Analysis of one million base pairs of Neanderthal DNA

  title={Analysis of one million base pairs of Neanderthal DNA},
  author={Richard E. Green and Johannes Krause and Susan E. Ptak and Adrian W. Briggs and Michael T. Ronan and Jan Fredrik Simons and Lei Du and Michael Wayland Egholm and Jonathan Rothberg and Maja Paunovi{\'c} and Svante P{\"a}{\"a}bo},
Neanderthals are the extinct hominid group most closely related to contemporary humans, so their genome offers a unique opportunity to identify genetic changes specific to anatomically fully modern humans. We have identified a 38,000-year-old Neanderthal fossil that is exceptionally free of contamination from modern human DNA. Direct high-throughput sequencing of a DNA extract from this fossil has thus far yielded over one million base pairs of hominoid nuclear DNA sequences. Comparison with… 

Neanderthal DNA and modern human origins

Neanderthal genome sees first light

A 38,000-year-old Neanderthal bone of sufficiently high quality to allow the extraction of more than a million base pairs has now been identified and comparison with the chimp and human genomes reveals that Neanderthal and human ancestors had a small effective population size.

A Draft Sequence of the Neandertal Genome

The genomic data suggest that Neandertals mixed with modern human ancestors some 120,000 years ago, leaving traces of Ne andertal DNA in contemporary humans, suggesting that gene flow from Neand Bertals into the ancestors of non-Africans occurred before the divergence of Eurasian groups from each other.

Ancient human genome sequence of an extinct Palaeo-Eskimo

This genome sequence of an ancient human obtained from ∼4,000-year-old permafrost-preserved hair provides evidence for a migration from Siberia into the New World some 5,500 years ago, independent of that giving rise to the modern Native Americans and Inuit.

Ancient DNA and human history

Analysis of genomic data obtained by sequencing hominin fossils with particular emphasis on the unique information that ancient DNA can provide about the demographic history of humans and the authors' closest relatives reveals historical demographic patterns in a way that could be resolved by analyzing present-day genomes alone.

Paleogenomics of Archaic Hominins

Drafting Human Ancestry: What Does the Neanderthal Genome Tell Us about Hominid Evolution? Commentary on Green et al. (2010)

Ten years after the first draft versions of the human genome were announced, technical progress in both DNA sequencing and ancient DNA analyses has allowed a research team to complete this task from infinitely more difficult hominid samples: a few pieces of bone originating from the authors' closest, albeit extinct, relatives, the Neanderthals.

Twelve years of Neandertal genetic discoveries: state-of-the-art and future challenges

This chapter reviews current knowledge on NeandertalDNA sequences and presents future challenges related to Ne andertal genomics.

Significance of Neandertal and Denisovan Genomes in Human Evolution

Genomes recovered from Neandertals and from a previously unknown archaic human population represented at Denisova Cave in the Altai Mountains help to understand the diversity of the Middle Pleistocene ancestors of late archaic and modern humans worldwide.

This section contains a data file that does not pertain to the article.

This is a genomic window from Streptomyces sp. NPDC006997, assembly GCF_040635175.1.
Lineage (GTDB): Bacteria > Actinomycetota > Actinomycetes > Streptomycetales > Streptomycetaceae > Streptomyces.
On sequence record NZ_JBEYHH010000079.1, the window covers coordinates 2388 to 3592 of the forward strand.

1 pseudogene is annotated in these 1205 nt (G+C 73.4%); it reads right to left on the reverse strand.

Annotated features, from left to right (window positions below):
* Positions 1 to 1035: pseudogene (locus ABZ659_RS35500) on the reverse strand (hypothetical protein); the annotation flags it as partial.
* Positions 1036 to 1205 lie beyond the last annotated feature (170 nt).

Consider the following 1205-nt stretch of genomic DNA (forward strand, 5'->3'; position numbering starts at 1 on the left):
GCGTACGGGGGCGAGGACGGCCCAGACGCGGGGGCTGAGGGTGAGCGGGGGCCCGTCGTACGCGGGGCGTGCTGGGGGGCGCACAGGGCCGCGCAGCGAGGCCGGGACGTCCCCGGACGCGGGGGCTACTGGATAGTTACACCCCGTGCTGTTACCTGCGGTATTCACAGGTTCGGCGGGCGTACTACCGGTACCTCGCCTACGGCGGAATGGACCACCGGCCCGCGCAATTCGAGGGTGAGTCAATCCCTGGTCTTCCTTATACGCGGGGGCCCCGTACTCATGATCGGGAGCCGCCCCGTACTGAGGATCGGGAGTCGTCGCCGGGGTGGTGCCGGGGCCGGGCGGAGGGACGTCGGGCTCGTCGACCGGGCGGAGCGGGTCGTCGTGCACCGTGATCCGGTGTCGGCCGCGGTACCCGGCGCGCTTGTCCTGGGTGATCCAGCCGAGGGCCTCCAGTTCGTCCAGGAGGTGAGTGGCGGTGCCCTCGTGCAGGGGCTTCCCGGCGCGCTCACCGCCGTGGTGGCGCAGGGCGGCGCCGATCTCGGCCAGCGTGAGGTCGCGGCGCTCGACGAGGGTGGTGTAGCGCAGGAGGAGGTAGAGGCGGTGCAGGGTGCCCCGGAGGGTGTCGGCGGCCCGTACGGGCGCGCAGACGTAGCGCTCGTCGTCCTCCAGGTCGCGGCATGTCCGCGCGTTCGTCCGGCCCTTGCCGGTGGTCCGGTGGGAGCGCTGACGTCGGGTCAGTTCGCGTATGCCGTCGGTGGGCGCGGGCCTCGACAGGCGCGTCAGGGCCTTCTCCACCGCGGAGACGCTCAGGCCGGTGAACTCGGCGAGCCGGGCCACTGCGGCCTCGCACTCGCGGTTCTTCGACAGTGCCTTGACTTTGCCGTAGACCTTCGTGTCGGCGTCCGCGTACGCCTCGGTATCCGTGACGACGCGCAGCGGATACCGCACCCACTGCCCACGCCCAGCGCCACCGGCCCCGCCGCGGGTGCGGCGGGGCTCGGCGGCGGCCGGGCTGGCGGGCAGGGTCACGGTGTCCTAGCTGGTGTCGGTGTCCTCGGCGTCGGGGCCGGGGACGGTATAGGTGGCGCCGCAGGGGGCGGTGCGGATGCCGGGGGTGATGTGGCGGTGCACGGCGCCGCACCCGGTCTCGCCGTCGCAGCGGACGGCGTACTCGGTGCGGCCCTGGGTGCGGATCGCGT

Molecular analysis of Neanderthal DNA from the northern Caucasus

Phylogenetic analysis places the two Neanderthals from the Caucasus and western Germany together in a clade that is distinct from modern humans, suggesting that their mtDNA types have not contributed to the modern human mtDNA pool.

Nuclear DNA sequences from late Pleistocene megafauna.

The nuclear sequences retrieved from the mammoths suggest that mammoths were more similar to Asian elephants than to African elephants and under some circumstances, nucleotide sequence differences between alleles found within one individual can be distinguished from DNA sequence variation caused by postmortem DNA damage.

DNA sequence of the mitochondrial hypervariable region II from the neandertal type specimen.

The results support the concept that the Neandertal mtDNA evolved separately from that of modern humans for a substantial amount of time and lends no support to the idea that they contributed mtDNA to contemporary modern humans.

Initial sequence of the chimpanzee genome and comparison with the human genome

It is found that the patterns of evolution in human and chimpanzee protein-coding genes are highly correlated and dominated by the fixation of neutral and slightly deleterious alleles.

No Evidence of Neandertal mtDNA Contribution to Early Modern Humans

The biomolecular preservation of four Neandertals and of five early modern humans was good enough to suggest the preservation of DNA, and in combination with current mtDNA data, this excludes any large genetic contribution by Ne andertals to early modern human humans, but does not rule out the possibility of a smaller contribution.

Metagenomics to Paleogenomics: Large-Scale Sequencing of Mammoth DNA

The high percentage of endogenous DNA recoverable from this single mammoth would allow for completion of its genome, unleashing the field of paleogenomics.

Genomic Sequencing of Pleistocene Cave Bears

The metagenomic approach used here establishes the feasibility of ancient DNA genome sequencing programs and revealed the evolutionary relationship of cave bear and modern bear sequences.

Neandertal evolutionary genetics: mitochondrial DNA data from the iberian peninsula.

An estimate of effective population size indicates that the genetic history of the Neandertals was not shaped by an extreme population bottleneck associated with the glacial maximum of 130,000 years ago and fits chronologically with a proposed speciation event of Homo neanderthalensis.